A Look at Downtown Atlanta


Why Trains and Underground?

Below are Photos of Atlanta Today...



Atlanta began as a busy railroad town with horse drawn wagons rumbling through the earthen streets. In the 1900's automobiles, masses of pedestrians and trolley cars dangerously crowed the roadways.

This made it very difficult to get around town.

The solution was to build viaducts over the existing streets, to carry the local traffic leaving room for the trains to move "Underground". This was a excellent idea. Now getting around town was hassle free.

Today we can give thanks to one of our Greatest Pioneers who made this all possible.

Garrett A. Morgan who Created The Three-Position Traffic Signal.

The first American-made automobiles were introduced to U.S. consumers shortly before the turn of the century. Ford Motor Company was founded in 1903 and with it American consumers began to discover the What's Ahead of the open road.

At that time, it was not uncommon for bicycles, animal-powered carts and motor vehicles to share the same thoroughfares with pedestrians. Accidents frequently occurred between the vehicles. After witnessing a collision between an automobile and a horse-drawn carriage, Morgan was convinced that something should be done to improve traffic safety.

While other inventors are reported to have experimented and even marketed their own three-position traffic signals, Garrett A. Morgan was the first to apply for and acquire a U.S. patent for such a device. The patent was granted on November 20, 1923. Morgan later had the technology patented in Great Britain and Canada as well.

Prior to Morgan's invention, most of the traffic signals in use featured only two-positions: Stop and Go. Manually operated, these two-position traffic signals were an improvement over no signal at all, but because they allowed no interval between the Stop and Go commands, collisions at busy intersections were common during the transition moving from one street to the other.

Another problem with the two-position traffic signals was the susceptibility to human error. Operator fatigue invariably resulted in erratic timing of the Stop and Go command changes, which confused both drivers and pedestrians. At night, when traffic officers were off duty, motorists frequently ignored the signals altogether.

The Morgan traffic signal was a T-shaped pole unit that featured three positions: Stop, Go and an all-directional stop position. The third position halted traffic in all directions before it allowed travel to resume on either of the intersection's perpendicular roads. This feature not only made it safer for motorists to pass through intersections, but also allowed pedestrians to cross more safety.

At night, or at other times when traffic was minimal, the Morgan signal could be positioned in a half-mast posture, alerting approaching motorists to proceed through the intersection with caution. The half-mast position had the same signaling effect as the flashing red and yellow lights of today's traffic signals.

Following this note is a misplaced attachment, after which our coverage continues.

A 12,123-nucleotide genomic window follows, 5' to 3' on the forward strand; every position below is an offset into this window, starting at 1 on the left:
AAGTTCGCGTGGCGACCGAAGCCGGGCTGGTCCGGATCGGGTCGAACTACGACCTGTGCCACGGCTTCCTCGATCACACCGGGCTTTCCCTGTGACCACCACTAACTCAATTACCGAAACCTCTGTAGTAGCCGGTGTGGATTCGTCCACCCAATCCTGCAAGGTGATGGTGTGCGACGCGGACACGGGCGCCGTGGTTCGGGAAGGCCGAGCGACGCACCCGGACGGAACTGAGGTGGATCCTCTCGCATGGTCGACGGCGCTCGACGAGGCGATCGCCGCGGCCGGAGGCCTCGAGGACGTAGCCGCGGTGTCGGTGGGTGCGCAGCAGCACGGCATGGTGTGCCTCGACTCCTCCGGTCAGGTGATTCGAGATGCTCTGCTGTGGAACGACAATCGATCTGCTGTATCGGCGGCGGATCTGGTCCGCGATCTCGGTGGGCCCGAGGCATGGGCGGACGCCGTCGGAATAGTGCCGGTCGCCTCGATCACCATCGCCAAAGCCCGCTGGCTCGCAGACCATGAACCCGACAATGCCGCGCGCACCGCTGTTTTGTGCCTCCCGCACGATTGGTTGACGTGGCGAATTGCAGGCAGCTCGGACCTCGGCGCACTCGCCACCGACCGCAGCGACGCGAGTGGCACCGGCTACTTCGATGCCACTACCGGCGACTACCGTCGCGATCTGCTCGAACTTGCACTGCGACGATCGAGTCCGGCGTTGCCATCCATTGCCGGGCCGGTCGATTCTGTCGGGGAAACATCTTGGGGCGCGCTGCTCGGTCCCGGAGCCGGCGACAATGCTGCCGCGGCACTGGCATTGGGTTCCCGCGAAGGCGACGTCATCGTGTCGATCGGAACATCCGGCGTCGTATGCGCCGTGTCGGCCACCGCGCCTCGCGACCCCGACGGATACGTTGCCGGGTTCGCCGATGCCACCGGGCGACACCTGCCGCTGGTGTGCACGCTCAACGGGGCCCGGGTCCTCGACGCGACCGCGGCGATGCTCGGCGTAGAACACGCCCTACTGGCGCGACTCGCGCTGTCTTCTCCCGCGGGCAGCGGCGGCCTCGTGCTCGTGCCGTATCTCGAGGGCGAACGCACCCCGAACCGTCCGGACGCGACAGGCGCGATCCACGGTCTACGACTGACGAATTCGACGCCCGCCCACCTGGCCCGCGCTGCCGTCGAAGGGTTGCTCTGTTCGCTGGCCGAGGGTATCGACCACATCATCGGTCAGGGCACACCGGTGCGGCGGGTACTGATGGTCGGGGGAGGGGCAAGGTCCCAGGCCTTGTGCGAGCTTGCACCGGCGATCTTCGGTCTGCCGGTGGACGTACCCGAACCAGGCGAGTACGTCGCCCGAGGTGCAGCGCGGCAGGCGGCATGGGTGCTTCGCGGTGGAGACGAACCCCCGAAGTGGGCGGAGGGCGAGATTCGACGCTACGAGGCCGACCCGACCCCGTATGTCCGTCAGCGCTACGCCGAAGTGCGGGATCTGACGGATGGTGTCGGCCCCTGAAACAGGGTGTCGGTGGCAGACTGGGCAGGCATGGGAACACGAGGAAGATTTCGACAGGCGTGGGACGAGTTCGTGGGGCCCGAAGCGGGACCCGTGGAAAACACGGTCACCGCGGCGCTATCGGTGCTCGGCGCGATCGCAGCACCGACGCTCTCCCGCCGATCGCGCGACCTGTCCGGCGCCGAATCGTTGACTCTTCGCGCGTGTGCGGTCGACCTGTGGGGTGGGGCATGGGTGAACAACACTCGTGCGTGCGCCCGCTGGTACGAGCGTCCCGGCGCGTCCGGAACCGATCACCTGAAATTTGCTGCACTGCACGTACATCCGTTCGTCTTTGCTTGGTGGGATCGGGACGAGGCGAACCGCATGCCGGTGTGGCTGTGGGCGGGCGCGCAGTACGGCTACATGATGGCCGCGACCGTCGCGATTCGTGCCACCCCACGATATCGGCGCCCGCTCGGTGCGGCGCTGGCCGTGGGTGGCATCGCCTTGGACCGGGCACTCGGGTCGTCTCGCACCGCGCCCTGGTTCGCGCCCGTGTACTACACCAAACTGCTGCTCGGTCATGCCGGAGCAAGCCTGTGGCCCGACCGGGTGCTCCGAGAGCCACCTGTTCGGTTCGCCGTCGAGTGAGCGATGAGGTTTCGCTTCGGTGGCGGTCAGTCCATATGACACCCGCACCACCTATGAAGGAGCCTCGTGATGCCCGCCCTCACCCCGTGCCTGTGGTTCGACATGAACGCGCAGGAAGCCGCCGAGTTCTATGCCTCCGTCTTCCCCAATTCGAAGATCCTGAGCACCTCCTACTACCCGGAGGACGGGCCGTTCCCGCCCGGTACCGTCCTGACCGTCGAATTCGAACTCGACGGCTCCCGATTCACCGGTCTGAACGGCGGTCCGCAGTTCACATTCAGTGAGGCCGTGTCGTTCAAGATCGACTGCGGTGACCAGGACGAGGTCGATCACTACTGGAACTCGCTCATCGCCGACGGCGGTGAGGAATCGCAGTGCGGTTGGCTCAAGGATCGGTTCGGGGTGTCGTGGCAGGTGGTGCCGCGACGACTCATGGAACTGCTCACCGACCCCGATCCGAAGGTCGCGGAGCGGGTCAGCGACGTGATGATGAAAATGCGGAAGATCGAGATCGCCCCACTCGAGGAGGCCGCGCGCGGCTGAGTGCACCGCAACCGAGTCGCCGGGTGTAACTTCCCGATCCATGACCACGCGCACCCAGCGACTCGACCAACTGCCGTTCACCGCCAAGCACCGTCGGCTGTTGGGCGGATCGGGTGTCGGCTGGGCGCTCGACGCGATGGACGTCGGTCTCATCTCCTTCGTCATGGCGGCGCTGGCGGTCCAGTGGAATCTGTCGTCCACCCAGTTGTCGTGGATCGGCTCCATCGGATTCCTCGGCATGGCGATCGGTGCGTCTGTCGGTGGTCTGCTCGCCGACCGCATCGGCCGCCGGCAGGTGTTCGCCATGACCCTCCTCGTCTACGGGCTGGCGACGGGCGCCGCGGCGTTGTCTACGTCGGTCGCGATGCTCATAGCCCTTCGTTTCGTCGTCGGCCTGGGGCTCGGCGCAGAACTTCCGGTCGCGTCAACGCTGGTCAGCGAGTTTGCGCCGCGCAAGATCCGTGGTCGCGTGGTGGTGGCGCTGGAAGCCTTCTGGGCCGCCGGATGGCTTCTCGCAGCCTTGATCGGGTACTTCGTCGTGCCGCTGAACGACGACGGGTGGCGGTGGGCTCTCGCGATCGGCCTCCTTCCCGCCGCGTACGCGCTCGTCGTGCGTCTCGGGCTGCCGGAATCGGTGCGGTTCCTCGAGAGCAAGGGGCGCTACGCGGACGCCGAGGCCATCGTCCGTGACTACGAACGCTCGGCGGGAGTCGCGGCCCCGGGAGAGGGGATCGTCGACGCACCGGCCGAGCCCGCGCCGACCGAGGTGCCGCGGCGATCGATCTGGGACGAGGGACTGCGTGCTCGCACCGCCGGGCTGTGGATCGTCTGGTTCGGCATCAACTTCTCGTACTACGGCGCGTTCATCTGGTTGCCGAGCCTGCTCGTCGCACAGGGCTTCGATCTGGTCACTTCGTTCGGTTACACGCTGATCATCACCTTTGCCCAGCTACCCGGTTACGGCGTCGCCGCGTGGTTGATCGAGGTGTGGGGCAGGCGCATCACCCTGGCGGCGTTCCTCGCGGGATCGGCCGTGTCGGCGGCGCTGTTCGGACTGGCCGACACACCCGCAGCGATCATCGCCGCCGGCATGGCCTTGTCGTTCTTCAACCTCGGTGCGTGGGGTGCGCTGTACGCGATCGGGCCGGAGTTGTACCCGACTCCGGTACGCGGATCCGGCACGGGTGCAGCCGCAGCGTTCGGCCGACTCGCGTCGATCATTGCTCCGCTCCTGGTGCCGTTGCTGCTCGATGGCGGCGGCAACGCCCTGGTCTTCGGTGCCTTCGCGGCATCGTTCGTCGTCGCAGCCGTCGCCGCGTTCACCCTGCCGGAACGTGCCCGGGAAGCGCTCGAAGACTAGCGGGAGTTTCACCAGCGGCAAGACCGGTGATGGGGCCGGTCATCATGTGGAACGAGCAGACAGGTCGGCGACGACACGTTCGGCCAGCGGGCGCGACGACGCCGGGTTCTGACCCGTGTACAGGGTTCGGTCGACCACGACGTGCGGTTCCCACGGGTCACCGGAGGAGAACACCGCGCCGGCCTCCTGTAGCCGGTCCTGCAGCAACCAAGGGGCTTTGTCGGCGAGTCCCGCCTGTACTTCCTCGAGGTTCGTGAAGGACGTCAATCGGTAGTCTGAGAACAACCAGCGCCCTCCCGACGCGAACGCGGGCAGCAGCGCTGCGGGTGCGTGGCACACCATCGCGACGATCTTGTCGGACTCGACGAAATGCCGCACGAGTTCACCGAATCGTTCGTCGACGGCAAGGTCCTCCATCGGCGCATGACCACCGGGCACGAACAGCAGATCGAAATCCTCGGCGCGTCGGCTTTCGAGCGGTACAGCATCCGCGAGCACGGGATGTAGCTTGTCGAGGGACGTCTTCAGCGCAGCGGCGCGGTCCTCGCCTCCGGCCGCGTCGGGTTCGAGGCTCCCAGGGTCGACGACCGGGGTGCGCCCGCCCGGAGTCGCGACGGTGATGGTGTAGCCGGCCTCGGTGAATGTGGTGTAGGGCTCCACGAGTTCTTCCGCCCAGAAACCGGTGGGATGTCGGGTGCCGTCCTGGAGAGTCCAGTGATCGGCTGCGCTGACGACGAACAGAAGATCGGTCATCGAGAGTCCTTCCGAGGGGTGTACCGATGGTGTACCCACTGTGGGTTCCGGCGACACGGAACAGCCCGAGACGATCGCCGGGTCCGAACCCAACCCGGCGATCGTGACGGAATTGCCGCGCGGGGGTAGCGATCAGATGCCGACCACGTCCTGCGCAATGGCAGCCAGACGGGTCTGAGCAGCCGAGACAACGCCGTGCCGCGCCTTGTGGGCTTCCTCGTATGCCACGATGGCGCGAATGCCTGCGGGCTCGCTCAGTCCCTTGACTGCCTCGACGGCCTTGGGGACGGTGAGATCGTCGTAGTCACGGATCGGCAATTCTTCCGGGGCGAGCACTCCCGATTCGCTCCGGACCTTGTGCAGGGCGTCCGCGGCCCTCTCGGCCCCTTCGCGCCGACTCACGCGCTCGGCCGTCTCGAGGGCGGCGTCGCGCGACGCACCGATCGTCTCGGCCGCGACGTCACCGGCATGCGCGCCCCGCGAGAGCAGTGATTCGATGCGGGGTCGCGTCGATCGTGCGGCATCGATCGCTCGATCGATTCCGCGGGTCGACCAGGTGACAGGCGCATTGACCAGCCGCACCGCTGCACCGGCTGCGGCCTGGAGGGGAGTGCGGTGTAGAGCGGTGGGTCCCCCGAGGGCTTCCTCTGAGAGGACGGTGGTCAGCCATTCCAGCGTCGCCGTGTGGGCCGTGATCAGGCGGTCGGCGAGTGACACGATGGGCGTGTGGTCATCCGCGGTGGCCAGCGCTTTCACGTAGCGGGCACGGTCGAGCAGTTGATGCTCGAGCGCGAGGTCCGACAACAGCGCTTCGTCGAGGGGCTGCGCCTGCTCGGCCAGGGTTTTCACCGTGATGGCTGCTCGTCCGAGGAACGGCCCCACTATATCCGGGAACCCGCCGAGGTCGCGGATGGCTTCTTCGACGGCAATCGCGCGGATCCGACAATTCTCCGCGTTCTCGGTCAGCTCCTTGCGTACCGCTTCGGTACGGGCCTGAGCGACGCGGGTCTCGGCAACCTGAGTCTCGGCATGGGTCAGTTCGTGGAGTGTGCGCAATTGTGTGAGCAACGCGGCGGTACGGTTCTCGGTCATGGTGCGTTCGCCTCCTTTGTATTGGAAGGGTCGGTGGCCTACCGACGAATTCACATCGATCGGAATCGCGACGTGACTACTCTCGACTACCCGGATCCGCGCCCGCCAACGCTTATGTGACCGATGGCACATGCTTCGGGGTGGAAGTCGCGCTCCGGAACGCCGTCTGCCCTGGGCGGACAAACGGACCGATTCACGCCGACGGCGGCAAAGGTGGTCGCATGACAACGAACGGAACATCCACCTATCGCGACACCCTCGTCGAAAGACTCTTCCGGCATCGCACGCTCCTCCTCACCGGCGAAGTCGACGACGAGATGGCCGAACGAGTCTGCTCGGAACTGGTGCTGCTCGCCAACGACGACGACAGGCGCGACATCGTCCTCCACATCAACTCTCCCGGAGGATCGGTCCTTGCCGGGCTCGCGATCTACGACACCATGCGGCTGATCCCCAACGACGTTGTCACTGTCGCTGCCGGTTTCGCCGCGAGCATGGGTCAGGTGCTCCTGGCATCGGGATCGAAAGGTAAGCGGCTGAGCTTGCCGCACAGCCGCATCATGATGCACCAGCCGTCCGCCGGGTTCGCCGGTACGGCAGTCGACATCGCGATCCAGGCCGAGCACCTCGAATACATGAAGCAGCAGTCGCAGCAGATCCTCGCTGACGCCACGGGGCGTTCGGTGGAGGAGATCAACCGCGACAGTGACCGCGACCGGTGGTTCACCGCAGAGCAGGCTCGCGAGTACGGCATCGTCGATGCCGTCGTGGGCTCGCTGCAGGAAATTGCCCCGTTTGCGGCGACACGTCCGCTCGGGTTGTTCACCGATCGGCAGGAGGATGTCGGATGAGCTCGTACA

Morgan's traffic management technology was used throughout North America until it was replaced by the red, yellow and green-light traffic signals currently used around the world. The inventor eventually sold the rights to his traffic signal to the General Electric Corporation for $40,000. Shortly before his death in 1963, Morgan was awarded a citation for the traffic signal by the U.S. Government.

Below is a few photos of the type of cars that were driven.

In 1915 The International Harvester Company was founded in 1907 in Chicago, Illinois.

This Model F, 1 ton truck was manufactured by the International Harvester Company. It is one of only 99 produced in 1915. The radiator is located behind the engine, giving the vehicle a distinct shovel-nose apperance. The tires are solid rubber. It is powered by a 1 cylinder, 19 1/2 horsepower engine that was started by the use of a hand crank.


The 1912 Reo

The 1912 Reo Driven by Zyra


For Only $750 The Reo Light Delivery Truck, Designed by R. E. Olds. Wheel base, 90 inches, Horsepower, 10 to 12. Capacity 1,500 pounds. Lenght behind seat, 6 feet. The 1912 Reo was produced by Reo Motor Car Company in Lansing, Michigan the Company was founded in 1908.

Early trucks such as this 1912 Reo were often referred to as "High Wheelers" because of their large wagon-like wheels. It is easy to understand why the first motorized vehicles were called horseless carriages when you study the apperance of trucks like this one. This Reo is propelled by a chain drive.

The History of Trains

The history of rail transport dates back nearly 500 years and includes systems with man or horse power and rails of wood or stone. Modern rail transport systems first appeared back in the 1820s. These systems, which made use of the steam locomotive, were the first practical forms of mechanized land transport, and they remained the primary form of mechanized land transport for the next 100 years.



Zyra's Train Ride

The Norfolk Southern Train is the same train that Zyra's Grandfather Drove as a Train Engineer for over 25 years




A Look at Downtown Atlanta Today...

















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